Then do dedicated hill workouts separately. After all, triathletes don’t do hardly any extended bike/run combined workouts. They work on them separately, and put it all together now and then and for races. Same with medley swimmers — work on four strokes in dedicated workouts, them put them together now and then as a drill.

    Participant
    RDK on #56276

    Thanks all.

    If you’re targeting the shorter runs then tackle the ADS and add shorter duration intensity focusing on your speed and running economy.

    Yes Garret, mostly targeting shorter duration (ie 1-2 hours) with the occasional 4-5 hour race – mostly in the Mournes.

    The focused 2-3 hour flat runs made me much more economical and smooth (and faster) on the flats.

    Something I’ve usually avoided due to the sheer tedium… will put my headphones in and suck it up

    Participant
    Garret on #56282

    As you’re targeting the shorter runs then high intensity training will be more important.

    Sort out the ADS by targeting runs at the upper Zone 2 range.
    Introduce intensity focused on speed, I use this progression:
    – Pickups
    – Short hill repeats: 10sec flat out with long 2 min recovery (starting at 2×4)
    – Flatter trail Z3 intervals (3:1 work:rest, starting at 3×6 mins)
    – 30/30s

    If you’ve never done much high intensity running training then be very conservative in the progression.

    Include weight training focusing on single leg strength and using heavy weight and low reps (e.g. 8) per set

    In my experience hill based intensity training is good for flat speed as well and its less likely to lead to injuries.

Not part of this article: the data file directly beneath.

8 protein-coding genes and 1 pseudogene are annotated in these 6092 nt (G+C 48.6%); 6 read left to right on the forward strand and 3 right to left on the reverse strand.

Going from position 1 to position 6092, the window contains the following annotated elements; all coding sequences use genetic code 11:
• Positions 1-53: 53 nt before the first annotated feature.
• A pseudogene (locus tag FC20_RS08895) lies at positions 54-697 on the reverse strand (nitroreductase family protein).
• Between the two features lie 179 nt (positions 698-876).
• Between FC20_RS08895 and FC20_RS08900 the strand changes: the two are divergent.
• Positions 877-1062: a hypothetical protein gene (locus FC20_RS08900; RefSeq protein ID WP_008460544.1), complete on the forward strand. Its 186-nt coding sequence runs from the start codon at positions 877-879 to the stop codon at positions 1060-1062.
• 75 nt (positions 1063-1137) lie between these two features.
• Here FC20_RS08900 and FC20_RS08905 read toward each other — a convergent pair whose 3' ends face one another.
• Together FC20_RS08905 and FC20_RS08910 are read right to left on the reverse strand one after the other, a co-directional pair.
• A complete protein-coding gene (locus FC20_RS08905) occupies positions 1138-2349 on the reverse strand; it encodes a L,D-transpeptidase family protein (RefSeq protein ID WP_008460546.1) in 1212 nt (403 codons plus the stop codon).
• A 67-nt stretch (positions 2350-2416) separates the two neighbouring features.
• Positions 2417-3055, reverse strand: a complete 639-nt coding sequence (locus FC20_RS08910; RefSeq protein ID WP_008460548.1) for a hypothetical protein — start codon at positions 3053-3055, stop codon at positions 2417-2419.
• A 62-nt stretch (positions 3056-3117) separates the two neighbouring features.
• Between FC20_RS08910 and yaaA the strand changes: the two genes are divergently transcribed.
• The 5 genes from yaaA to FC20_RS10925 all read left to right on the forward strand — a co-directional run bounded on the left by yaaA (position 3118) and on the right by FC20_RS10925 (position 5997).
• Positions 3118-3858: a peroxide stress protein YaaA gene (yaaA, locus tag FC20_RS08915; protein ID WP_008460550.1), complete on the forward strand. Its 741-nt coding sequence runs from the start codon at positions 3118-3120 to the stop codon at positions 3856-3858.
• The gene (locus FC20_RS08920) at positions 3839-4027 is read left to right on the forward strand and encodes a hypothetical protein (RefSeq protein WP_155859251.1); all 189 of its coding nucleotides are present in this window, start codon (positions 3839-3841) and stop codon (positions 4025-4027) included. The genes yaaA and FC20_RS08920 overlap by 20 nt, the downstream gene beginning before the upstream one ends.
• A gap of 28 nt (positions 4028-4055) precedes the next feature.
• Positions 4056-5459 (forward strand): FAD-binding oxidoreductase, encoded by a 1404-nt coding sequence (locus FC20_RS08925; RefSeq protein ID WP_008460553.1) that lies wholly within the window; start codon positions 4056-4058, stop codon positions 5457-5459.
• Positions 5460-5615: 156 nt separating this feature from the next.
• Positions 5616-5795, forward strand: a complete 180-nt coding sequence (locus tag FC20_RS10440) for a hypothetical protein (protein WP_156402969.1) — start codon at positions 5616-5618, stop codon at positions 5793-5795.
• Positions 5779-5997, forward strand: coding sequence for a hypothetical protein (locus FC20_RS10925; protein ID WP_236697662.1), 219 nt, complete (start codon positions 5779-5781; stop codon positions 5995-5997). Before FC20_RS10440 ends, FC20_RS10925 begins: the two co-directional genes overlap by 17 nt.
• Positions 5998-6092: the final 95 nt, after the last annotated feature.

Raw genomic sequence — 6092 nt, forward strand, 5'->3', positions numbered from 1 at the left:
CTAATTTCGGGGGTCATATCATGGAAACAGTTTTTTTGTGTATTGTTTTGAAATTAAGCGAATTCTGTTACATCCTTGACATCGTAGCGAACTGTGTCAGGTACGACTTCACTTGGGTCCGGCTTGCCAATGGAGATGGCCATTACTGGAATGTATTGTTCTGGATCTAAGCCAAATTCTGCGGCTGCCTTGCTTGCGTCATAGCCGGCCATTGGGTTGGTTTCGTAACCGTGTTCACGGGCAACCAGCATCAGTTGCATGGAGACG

– Garret

    Participant
    todd.struble on #57197

    I’m a little late to this party but I’m in the same boat-ish (I don’t think I can run a 40 minute 10k!). But I was just reading the section Training for the Uphill Athlete word for word addresses your question! Look to page 278-279.

    If you are stronger (relative to your competitive standing) on the uphills in running races but get dropped on the flatter and faster terrain, this would indicate that your aerobic endurance is probably relatively higher than your running economy. A wise training trade-off for this type of runner will be to shift some emphasis to flatter, faster running and technique work.

    What this means in practice is likely individualized and I’m guessing where the coaches make their money. For what it’s worth, my approach currently is to sign up (and dedicate some training blocks) for some 5k and 10k races for the fall/early winter.

    Participant
    RDK on #57695

    Thanks all for the help – that’ll all hlep inform my winter!

    Moderator
    Jane Mackay on #57924

    RDK, it might really be worth your while to book a 1:1 coaching call to answer these questions and get guidance on how to structure your training for the off-season. I had a call with Carolyn a few months ago to guide me in preparing for my first-ever event (18 Sept) and it was invaluable. A concentrated half-hour conversation with a coach can save faffing around and time lost on experimentation.